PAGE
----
Series: NYPD Blue & Gold #3
Published by Entangled Publishing (Select Suspense) on August 28th 2017
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NYPD Detective Dom Carew can’t forget the violent way his lover was killed in Afghanistan fifteen years ago. The pain and trauma of her death still haunt him, and since then he hasn’t let a woman under his skin. Until one incredible, hot and steamy night with stunning and sassy Daisy Fowler.
Sexy, gorgeous, and hunky doesn’t begin to describe Dom Carew, but Daisy’s been burned by Dom before. A year ago, he bolted from her bed in the middle of the night without so much as a gee you were great in the sack, babe. Never laying eyes on his handsome face again is the plan. If only their paths didn’t keep crossing. If only she didn’t still find him irresistible as sin.
Seeing Daisy again sets Dom’s blood on fire, but he’s about to embark on the most dangerous undercover op of his life—infiltrate the Pyramid, an international organization of assassins. Love has no place in his heart or his world, but when the dangers of his job threaten Daisy, he’ll destroy anyone in his path to protect her.
This is my first Tee O’Fallon read but finding myself cringing and grimacing for most of the book doesn’t bode too well. There are times when I can sort of ‘ignore’ the protagonists and concentrate fully on the suspense and there are others when characters do trump everything else. And when a book—or rather, a main character—annoys you in the first chapter, that just feels like an ominous start.
For ‘Disavowed’, the latter held true and I found it difficult to get past the idiocy of the male protagonist enough to even enjoy the suspense. My hopes for it getting better waned when it appeared that Dom Carew spoilt it all from the beginning and the journey then on was a torture, at least when it came to the development of the relationship he and Daisy never really had.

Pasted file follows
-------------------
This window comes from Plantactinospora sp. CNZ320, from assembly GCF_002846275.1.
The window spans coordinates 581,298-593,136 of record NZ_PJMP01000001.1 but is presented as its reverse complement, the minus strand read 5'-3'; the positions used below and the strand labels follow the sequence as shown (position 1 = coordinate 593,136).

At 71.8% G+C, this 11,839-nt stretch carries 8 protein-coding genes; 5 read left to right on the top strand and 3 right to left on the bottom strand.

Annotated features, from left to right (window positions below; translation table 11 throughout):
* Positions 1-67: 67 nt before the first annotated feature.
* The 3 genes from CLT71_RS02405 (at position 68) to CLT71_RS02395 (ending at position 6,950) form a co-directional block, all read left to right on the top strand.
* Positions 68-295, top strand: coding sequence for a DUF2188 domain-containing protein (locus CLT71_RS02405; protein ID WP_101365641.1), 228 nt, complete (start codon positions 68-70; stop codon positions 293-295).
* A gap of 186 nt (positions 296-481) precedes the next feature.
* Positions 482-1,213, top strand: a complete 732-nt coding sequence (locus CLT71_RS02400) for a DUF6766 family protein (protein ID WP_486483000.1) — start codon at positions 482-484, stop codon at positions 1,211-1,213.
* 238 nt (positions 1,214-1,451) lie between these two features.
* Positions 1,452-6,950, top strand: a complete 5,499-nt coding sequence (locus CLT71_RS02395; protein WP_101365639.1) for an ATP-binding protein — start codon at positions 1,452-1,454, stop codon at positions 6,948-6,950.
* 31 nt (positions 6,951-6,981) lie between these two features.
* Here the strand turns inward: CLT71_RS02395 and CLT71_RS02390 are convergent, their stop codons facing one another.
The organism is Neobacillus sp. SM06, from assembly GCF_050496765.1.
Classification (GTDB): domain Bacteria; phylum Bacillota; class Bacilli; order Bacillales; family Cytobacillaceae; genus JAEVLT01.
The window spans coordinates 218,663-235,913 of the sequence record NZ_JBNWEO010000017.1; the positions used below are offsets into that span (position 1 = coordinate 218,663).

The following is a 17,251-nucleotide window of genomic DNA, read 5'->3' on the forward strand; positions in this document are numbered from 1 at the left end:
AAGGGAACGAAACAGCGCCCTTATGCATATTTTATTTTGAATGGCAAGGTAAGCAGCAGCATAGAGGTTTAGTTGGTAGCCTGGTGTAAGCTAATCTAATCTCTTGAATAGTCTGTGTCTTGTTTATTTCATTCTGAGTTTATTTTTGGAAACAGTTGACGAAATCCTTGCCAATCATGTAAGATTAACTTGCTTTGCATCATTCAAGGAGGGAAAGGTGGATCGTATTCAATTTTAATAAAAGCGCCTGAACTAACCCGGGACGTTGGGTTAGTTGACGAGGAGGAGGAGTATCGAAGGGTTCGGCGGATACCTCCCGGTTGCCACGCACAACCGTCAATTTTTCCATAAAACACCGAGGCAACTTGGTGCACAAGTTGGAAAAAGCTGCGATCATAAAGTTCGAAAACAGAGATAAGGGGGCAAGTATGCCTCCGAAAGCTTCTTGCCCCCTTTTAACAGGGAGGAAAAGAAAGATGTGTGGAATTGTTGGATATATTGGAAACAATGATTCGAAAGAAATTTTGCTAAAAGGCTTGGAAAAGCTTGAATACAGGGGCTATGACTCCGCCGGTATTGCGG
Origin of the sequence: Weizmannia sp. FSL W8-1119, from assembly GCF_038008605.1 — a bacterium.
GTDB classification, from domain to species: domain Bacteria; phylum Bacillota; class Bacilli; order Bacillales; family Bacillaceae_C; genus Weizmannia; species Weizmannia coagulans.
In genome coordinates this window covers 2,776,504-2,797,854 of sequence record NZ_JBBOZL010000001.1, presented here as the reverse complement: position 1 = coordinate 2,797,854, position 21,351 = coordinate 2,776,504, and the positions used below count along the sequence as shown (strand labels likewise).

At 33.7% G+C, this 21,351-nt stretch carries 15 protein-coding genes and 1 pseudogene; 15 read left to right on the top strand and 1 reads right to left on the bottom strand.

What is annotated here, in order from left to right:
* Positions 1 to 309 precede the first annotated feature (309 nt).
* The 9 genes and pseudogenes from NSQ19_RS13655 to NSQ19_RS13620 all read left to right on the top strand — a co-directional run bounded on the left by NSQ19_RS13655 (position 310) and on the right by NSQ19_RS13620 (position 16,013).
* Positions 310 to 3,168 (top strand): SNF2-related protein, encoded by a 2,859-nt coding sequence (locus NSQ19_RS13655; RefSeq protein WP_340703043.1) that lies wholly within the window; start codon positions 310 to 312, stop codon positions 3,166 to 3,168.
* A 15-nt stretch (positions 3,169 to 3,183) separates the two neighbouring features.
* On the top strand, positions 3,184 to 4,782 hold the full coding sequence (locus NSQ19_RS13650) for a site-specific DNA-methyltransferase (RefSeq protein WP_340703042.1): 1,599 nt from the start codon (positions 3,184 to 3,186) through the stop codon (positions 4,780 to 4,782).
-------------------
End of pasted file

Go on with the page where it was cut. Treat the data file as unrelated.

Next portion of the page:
I couldn’t get past the pure drivel that Dom kept spouting, let alone feel any sympathy for a ‘womanising asshole’ who, from the very beginning who uses women and leaves them in the middle of the night because of his own self-piteous reasoning that he was no good for anyone after his first and only love died in Afghanistan 15 long years ago.
Oh, boo hoo.
And of course Daisy stayed celibate in this one year and Dom continued going through women, though in his own words, he’d apparently never stopped thinking about her and behaving like he owned her. Adding to the hypocritical attitude is some jealous territorial behaviour that goes into overdrive when Daisy inadvertently gets involved in a case that he’s working undercover. That he’d put Daisy in an untenable position by using the excuse of work and his own personal heartbreak to keep her away yet taking every advantage of their sexual chemistry felt beyond unforgivable because she truly deserved better than his cavemannish ways.
Daisy on the other hand, pined a little too much. Though I understood her need to want some belonging, I found myself wishing she’d moved on from Dom as thoroughly as she could have, then flaunting it in his face as much as he used up every excuse in the book to remain an emotional coward. And why, oh why, did Daisy have to justify Dom’s behaviour when fifteen years surely must have been long enough even for her to stop making those same excuses for him?
Unfortunately, ‘Disavowed’ frustrated me to the point where I couldn’t read on. It’s clearly not the book for me in this case, particularly when I found myself way too annoyed to enjoy anything properly.